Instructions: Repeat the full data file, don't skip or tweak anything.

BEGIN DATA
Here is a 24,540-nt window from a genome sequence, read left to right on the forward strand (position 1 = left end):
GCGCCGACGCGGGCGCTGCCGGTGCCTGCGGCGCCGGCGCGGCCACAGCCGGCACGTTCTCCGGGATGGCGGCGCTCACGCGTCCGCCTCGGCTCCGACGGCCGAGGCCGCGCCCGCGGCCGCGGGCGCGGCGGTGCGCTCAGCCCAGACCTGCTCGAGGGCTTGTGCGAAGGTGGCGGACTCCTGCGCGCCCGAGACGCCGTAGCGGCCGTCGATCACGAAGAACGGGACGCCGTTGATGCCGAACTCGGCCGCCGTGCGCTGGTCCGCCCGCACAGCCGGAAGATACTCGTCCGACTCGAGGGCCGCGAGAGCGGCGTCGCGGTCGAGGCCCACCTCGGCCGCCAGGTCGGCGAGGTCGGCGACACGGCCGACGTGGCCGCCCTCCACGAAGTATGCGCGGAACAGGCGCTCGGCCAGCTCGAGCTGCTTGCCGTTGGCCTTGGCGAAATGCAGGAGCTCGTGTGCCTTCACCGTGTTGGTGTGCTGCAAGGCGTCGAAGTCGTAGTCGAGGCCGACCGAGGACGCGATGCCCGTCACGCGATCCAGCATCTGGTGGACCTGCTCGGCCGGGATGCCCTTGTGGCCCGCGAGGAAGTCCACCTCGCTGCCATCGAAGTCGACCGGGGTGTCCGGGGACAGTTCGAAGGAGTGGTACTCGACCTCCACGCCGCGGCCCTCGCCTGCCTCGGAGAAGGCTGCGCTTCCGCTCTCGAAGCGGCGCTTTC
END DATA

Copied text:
Here is a 24,540-nt window from a genome sequence, read left to right on the forward strand (position 1 = left end):
GCGCCGACGCGGGCGCTGCCGGTGCCTGCGGCGCCGGCGCGGCCACAGCCGGCACGTTCTCCGGGATGGCGGCGCTCACGCGTCCGCCTCGGCTCCGACGGCCGAGGCCGCGCCCGCGGCCGCGGGCGCGGCGGTGCGCTCAGCCCAGACCTGCTCGAGGGCTTGTGCGAAGGTGGCGGACTCCTGCGCGCCCGAGACGCCGTAGCGGCCGTCGATCACGAAGAACGGGACGCCGTTGATGCCGAACTCGGCCGCCGTGCGCTGGTCCGCCCGCACAGCCGGAAGATACTCGTCCGACTCGAGGGCCGCGAGAGCGGCGTCGCGGTCGAGGCCCACCTCGGCCGCCAGGTCGGCGAGGTCGGCGACACGGCCGACGTGGCCGCCCTCCACGAAGTATGCGCGGAACAGGCGCTCGGCCAGCTCGAGCTGCTTGCCGTTGGCCTTGGCGAAATGCAGGAGCTCGTGTGCCTTCACCGTGTTGGTGTGCTGCAAGGCGTCGAAGTCGTAGTCGAGGCCGACCGAGGACGCGATGCCCGTCACGCGATCCAGCATCTGGTGGACCTGCTCGGCCGGGATGCCCTTGTGGCCCGCGAGGAAGTCCACCTCGCTGCCATCGAAGTCGACCGGGGTGTCCGGGGACAGTTCGAAGGAGTGGTACTCGACCTCCACGCCGCGGCCCTCGCCTGCCTCGGAGAAGGCTGCGCTTCCGCTCTCGAAGCGGCGCTTTC